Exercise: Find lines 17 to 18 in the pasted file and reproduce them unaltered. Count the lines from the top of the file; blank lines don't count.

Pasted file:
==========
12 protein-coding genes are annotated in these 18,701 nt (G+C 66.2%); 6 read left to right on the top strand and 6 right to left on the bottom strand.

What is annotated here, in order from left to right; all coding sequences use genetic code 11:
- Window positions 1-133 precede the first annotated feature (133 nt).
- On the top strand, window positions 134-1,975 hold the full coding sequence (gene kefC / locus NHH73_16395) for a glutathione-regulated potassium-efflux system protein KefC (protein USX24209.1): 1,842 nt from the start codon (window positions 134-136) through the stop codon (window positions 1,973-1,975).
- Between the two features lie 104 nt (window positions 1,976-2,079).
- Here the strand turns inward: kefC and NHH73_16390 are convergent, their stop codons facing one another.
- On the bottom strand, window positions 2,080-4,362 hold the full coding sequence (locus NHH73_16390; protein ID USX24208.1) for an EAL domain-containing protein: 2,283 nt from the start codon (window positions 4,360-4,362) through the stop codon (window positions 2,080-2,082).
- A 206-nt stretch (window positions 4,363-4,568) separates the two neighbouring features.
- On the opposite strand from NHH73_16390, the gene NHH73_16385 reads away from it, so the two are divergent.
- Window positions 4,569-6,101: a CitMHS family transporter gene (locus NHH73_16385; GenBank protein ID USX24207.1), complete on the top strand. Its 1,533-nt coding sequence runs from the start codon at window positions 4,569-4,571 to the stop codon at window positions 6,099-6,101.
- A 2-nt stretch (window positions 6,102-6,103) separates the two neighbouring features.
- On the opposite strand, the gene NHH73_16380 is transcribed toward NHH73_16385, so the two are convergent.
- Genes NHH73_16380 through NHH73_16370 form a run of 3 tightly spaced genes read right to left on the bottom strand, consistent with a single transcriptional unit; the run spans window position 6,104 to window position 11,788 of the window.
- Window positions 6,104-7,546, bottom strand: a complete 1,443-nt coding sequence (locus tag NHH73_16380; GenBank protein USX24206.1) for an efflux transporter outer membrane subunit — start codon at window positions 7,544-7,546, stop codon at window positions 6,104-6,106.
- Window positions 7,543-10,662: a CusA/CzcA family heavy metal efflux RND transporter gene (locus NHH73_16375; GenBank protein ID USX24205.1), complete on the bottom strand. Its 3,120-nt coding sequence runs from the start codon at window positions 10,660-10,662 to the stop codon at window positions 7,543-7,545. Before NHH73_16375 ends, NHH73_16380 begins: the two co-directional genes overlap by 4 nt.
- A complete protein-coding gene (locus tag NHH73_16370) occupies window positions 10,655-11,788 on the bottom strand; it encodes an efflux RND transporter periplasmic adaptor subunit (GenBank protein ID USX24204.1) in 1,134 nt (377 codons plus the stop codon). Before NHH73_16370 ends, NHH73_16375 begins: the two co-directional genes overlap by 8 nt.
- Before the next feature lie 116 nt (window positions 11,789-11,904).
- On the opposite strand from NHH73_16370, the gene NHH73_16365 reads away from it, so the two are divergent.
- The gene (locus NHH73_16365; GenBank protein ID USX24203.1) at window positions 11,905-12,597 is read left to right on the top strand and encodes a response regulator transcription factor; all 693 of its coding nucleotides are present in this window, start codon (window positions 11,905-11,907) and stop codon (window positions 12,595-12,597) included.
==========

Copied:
- Before the next feature lie 116 nt (window positions 11,789-11,904).
- On the opposite strand from NHH73_16370, the gene NHH73_16365 reads away from it, so the two are divergent.